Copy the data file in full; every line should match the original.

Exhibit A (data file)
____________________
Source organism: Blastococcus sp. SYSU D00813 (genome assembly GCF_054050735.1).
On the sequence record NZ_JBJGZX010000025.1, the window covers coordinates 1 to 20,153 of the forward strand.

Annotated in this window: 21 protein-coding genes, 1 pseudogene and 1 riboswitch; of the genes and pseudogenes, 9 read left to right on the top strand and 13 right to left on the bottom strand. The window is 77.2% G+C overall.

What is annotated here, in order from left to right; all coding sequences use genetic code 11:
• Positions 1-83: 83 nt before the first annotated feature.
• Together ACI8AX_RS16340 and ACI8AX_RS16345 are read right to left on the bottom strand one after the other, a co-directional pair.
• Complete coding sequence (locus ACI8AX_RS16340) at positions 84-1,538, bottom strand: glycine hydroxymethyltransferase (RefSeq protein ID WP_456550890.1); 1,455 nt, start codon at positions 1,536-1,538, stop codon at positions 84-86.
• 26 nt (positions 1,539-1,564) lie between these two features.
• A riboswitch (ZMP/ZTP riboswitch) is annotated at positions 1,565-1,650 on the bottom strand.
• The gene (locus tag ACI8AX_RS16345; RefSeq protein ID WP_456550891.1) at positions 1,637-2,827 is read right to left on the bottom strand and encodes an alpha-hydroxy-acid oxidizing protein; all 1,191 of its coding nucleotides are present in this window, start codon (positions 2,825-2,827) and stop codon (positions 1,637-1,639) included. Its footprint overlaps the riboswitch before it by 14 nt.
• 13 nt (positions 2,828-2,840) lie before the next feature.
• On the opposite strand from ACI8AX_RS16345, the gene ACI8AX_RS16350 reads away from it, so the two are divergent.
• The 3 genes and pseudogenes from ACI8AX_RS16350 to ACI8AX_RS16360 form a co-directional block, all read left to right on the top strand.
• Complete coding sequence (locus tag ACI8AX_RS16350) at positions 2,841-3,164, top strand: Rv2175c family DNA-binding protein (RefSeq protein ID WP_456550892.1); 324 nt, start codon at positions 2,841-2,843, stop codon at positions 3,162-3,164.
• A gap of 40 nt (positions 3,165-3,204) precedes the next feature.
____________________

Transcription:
Source organism: Blastococcus sp. SYSU D00813 (genome assembly GCF_054050735.1).
On the sequence record NZ_JBJGZX010000025.1, the window covers coordinates 1 to 20,153 of the forward strand.

Annotated in this window: 21 protein-coding genes, 1 pseudogene and 1 riboswitch; of the genes and pseudogenes, 9 read left to right on the top strand and 13 right to left on the bottom strand. The window is 77.2% G+C overall.

What is annotated here, in order from left to right; all coding sequences use genetic code 11:
• Positions 1-83: 83 nt before the first annotated feature.
• Together ACI8AX_RS16340 and ACI8AX_RS16345 are read right to left on the bottom strand one after the other, a co-directional pair.
• Complete coding sequence (locus ACI8AX_RS16340) at positions 84-1,538, bottom strand: glycine hydroxymethyltransferase (RefSeq protein ID WP_456550890.1); 1,455 nt, start codon at positions 1,536-1,538, stop codon at positions 84-86.
• 26 nt (positions 1,539-1,564) lie between these two features.
• A riboswitch (ZMP/ZTP riboswitch) is annotated at positions 1,565-1,650 on the bottom strand.
• The gene (locus tag ACI8AX_RS16345; RefSeq protein ID WP_456550891.1) at positions 1,637-2,827 is read right to left on the bottom strand and encodes an alpha-hydroxy-acid oxidizing protein; all 1,191 of its coding nucleotides are present in this window, start codon (positions 2,825-2,827) and stop codon (positions 1,637-1,639) included. Its footprint overlaps the riboswitch before it by 14 nt.
• 13 nt (positions 2,828-2,840) lie before the next feature.
• On the opposite strand from ACI8AX_RS16345, the gene ACI8AX_RS16350 reads away from it, so the two are divergent.
• The 3 genes and pseudogenes from ACI8AX_RS16350 to ACI8AX_RS16360 form a co-directional block, all read left to right on the top strand.
• Complete coding sequence (locus tag ACI8AX_RS16350) at positions 2,841-3,164, top strand: Rv2175c family DNA-binding protein (RefSeq protein ID WP_456550892.1); 324 nt, start codon at positions 2,841-2,843, stop codon at positions 3,162-3,164.
• A gap of 40 nt (positions 3,165-3,204) precedes the next feature.